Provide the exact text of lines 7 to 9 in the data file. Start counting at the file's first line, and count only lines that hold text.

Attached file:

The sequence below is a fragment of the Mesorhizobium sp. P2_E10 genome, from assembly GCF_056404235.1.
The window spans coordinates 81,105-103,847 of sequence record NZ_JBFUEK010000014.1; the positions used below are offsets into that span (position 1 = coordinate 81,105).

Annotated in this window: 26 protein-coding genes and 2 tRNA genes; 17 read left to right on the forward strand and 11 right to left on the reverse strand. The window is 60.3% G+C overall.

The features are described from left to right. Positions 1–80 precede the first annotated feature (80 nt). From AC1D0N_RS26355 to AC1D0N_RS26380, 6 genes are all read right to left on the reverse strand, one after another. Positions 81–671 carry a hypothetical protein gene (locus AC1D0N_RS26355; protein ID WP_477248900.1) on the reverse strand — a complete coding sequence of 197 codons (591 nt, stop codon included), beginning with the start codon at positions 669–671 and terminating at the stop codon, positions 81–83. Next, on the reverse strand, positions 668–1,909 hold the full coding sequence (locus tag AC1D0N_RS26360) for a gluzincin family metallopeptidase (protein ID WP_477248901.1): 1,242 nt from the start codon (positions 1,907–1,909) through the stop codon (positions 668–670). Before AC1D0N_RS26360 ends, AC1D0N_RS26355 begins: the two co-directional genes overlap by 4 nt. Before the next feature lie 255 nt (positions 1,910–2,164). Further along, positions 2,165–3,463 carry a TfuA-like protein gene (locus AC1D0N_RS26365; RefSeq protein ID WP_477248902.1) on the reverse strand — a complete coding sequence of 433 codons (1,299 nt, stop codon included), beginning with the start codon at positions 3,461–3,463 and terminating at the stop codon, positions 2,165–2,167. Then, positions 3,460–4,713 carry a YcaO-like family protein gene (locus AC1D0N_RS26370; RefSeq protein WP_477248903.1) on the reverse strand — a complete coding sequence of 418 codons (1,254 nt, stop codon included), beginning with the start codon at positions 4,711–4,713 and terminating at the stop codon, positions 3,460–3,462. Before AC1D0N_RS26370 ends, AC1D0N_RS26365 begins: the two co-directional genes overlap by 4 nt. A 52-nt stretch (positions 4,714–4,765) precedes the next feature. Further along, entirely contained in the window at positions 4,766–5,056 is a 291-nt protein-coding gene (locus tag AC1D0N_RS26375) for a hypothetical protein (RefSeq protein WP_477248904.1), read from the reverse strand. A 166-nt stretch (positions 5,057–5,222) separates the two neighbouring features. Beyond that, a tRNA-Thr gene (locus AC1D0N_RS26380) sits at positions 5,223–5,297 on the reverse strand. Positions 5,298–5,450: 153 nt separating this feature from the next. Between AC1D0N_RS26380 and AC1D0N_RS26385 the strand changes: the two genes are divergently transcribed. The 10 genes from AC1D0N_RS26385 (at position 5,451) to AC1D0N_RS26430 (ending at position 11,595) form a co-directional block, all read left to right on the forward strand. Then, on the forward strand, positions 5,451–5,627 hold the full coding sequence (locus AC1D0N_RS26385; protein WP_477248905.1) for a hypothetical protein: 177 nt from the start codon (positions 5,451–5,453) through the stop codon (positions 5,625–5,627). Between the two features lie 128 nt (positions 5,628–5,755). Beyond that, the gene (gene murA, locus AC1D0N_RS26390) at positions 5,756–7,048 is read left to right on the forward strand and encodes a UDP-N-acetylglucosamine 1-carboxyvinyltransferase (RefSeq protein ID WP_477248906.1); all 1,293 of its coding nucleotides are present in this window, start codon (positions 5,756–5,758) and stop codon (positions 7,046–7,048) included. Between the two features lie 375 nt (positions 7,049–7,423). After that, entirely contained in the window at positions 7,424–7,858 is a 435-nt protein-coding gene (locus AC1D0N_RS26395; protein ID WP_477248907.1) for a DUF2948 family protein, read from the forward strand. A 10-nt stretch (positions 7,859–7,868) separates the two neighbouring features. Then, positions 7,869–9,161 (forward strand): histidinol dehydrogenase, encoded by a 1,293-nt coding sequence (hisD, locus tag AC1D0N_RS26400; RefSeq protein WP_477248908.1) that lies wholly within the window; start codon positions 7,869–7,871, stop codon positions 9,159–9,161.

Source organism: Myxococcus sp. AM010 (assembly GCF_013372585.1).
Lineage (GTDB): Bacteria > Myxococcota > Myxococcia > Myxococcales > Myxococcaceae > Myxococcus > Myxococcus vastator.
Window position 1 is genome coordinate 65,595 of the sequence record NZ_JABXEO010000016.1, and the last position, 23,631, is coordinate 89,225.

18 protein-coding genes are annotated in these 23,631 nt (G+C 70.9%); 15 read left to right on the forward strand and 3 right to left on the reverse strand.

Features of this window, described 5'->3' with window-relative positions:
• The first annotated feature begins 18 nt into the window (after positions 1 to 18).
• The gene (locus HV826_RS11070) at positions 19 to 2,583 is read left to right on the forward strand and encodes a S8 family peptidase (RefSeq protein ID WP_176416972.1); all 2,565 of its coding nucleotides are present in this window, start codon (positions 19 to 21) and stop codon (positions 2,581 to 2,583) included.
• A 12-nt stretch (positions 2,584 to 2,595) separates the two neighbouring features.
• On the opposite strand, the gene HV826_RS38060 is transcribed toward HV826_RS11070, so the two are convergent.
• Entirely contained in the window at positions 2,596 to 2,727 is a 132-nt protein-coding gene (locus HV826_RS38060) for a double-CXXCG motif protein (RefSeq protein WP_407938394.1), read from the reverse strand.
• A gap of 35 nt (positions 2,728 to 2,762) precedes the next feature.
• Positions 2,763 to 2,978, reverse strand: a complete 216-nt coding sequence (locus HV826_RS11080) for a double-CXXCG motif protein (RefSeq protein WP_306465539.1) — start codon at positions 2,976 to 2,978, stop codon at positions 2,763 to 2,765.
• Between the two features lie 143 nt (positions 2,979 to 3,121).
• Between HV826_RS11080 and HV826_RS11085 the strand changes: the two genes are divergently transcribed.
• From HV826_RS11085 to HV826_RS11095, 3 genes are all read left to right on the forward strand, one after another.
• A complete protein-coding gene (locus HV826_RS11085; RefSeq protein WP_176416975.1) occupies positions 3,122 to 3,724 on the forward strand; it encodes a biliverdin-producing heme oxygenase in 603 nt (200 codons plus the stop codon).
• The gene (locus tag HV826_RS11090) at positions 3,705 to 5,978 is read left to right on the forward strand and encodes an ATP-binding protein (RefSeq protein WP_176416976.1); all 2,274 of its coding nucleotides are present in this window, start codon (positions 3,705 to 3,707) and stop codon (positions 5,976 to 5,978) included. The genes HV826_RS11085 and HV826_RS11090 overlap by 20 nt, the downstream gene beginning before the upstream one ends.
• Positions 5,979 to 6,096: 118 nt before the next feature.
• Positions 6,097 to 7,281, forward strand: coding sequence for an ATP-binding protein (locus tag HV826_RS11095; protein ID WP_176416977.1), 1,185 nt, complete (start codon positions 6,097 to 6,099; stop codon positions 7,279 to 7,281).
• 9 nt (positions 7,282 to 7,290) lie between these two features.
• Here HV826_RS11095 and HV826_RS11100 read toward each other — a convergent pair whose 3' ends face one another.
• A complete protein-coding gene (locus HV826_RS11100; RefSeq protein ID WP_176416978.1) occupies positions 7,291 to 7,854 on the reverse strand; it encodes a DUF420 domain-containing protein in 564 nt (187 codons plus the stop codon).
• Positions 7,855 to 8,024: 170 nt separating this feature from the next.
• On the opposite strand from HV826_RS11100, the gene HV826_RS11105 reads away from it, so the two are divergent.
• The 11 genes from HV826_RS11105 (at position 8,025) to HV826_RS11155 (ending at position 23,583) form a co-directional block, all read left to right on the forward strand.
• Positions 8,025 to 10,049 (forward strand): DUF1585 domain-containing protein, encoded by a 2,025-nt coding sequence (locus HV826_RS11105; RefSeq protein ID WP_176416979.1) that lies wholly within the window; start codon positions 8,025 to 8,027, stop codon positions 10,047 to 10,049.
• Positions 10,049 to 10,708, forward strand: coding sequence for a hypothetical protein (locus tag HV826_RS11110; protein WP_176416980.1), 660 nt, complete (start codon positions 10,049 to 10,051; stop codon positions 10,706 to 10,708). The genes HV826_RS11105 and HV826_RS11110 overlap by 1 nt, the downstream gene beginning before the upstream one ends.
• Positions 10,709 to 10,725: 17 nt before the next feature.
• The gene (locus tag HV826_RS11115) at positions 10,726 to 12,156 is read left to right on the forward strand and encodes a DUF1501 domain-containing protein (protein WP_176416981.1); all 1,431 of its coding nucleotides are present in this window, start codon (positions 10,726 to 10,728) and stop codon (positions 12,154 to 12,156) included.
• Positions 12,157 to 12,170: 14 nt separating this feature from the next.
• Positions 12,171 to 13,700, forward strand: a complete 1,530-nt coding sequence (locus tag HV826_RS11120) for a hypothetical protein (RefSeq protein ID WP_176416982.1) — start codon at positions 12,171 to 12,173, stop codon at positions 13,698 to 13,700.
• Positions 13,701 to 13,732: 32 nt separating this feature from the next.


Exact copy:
Window position 1 is genome coordinate 65,595 of the sequence record NZ_JABXEO010000016.1, and the last position, 23,631, is coordinate 89,225.

18 protein-coding genes are annotated in these 23,631 nt (G+C 70.9%); 15 read left to right on the forward strand and 3 right to left on the reverse strand.

Features of this window, described 5'->3' with window-relative positions: